Monday, October 17, 2011


When one tugs at a single thing in nature he finds it attached to the rest of the world. ~John Muir (Thanks, Val Baker, for this beautiful quote!)

I've been trying, for days, to write a post about healthy boundaries. I thought I didn't have it in me to do so, most likely because my own boundaries are weak at best, even though I have worked diligently for years to cease and desist being codependent. It's a work in progress.

I'm not the only one with uneven boundaries, of course. It's a challenge in this society in which we are allegedly independent, separate individuals. Of course we aren't! We are empathic by nature, hence we tend to merge, emotionally and psychically, with those closest to us. But because we believe we aren't merged, it's easy to confuse what someone else is feeling with our own emotions. This is not healthy.

Even the use of the royal "we" is an aspect of merging, hey?

In massage school, there was little preparation for the merging that can happen during a session. My teachers talked about it a little bit, mostly telling us to stay centered and grounded in order to keep from taking on the energy of whomever was on the table. But no one taught us HOW to center and ground. Pretty words that didn't really help.

A couple of my teachers resorted to truly draconian techniques. One said that when working on someone in emotional distress, to imagine them inside a hermetically sealed cube, our hands inside gloves, simlar to the way techs work with radioactive materials. Whoa. Kind of extreme, hey?

I'm lucky to have trained extensively in sensate intuition with the luminous Cybele in San Francisco, also with Wendy Palmer, a great teacher as well. We practiced staying centered over and over again, first on our own, then in various situations of engagement, both emotional and physical. I always use those techniques during sessions - they work very well. I do NOT take on the trials and tribulations of my clients!

One of the simplest techniques for staying centered is to imagine yourself standing in the center of a column of light at least three feet in diameter. Begin to take some nice clean breaths. Imagine that by breathing in this way, you can expand your life force to fill the column. Make sure you have just as much life force behind you as in front, on the left and the right, above and below. Imagine the column has very clear edges, like a spotlight would create, for instance. This exercise is simple, but powerful.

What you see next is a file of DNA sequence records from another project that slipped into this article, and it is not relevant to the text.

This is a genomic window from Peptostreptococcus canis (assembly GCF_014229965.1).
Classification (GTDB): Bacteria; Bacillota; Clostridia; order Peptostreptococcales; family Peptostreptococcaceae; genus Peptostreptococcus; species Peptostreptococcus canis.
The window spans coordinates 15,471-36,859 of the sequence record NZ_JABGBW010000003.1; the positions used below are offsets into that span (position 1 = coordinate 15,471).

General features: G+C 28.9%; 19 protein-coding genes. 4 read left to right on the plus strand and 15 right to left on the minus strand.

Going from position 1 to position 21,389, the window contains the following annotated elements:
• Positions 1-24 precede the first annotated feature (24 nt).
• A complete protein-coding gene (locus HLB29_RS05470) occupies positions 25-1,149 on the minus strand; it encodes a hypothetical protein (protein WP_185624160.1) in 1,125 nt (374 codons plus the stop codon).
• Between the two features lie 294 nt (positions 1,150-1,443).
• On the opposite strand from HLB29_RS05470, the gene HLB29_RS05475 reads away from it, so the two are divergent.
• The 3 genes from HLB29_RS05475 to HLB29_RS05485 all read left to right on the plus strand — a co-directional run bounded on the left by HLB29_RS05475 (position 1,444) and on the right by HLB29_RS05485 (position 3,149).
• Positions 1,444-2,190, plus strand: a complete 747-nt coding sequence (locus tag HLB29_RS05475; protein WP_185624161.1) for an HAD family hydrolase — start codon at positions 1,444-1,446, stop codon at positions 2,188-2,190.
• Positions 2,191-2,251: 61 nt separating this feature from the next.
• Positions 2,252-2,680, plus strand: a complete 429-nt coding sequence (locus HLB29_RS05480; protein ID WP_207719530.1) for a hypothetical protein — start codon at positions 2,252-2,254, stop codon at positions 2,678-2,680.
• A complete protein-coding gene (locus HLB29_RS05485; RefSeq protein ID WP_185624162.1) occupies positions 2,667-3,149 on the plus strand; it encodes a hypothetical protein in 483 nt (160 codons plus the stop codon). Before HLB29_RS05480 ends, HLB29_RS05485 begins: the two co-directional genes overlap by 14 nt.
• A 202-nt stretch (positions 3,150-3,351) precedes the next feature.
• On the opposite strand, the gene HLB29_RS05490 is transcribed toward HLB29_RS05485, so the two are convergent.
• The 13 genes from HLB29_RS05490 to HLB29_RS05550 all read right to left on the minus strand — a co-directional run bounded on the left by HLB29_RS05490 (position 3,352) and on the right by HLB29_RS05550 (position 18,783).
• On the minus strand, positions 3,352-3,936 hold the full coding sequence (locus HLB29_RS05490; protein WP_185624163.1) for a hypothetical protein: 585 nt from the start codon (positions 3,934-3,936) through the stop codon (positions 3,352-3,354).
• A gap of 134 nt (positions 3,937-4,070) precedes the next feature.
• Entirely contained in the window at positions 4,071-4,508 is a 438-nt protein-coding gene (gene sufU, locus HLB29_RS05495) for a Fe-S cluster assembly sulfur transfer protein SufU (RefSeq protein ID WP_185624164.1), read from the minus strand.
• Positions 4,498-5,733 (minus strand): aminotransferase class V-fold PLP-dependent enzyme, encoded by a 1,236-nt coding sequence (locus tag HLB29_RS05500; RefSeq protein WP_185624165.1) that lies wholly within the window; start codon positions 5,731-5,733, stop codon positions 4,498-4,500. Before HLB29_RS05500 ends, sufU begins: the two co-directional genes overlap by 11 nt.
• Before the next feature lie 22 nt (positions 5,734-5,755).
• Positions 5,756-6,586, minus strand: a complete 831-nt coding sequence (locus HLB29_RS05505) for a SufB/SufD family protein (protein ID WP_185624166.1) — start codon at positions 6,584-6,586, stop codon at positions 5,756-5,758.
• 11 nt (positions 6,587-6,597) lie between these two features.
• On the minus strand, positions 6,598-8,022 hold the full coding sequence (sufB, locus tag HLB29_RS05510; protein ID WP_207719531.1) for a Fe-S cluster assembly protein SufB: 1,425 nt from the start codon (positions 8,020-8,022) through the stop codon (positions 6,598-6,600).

In personal relationships, perhaps needless to say, it's much more complicated. If I try too hard not to fall into the center of someone else's gravity, I become distant and rather cold. When I plummet into another's center of gravity, I lose all sense of myself; I become a satellite orbiting the other person. That's never pretty! I'm a lot better at it than I used to be, but it's not easy with those I love dearly.

The Buddhists know we are all interconnected. Their practices of non-attachment create something rather different than what we non-Buddhists would call healthy boundaries. Buddhists are OK with being merged, as long as they can keep from grasping. Damn those Buddhists are so smart!

May you rest comfortably at the center of your own beautiful self! May it be so. Shalom.


Shelley said...

Thanks for sharing the technique for staying centered and grounded. I needed that! I've heard it explained before, but the way you describe HOW to do it really makes it clear. I'll be practicing this one a lot!

Great post on boundaries, very timely for me this week.

Reya Mellicker said...

Did you watch the Monty Python clip? Made me laugh out loud. Laughter is a great boundary creating technique.

Kerry said...

Yes! "We're all different!" I love the Life of Brian.

I imagine that it would be difficult to maintain boundaries when you're working one-on-one with another person who is under stress & coming to you for help. But you have to, don't you.

Reya Mellicker said...

Kerry it is rarely difficult, but I've had a lot of practice.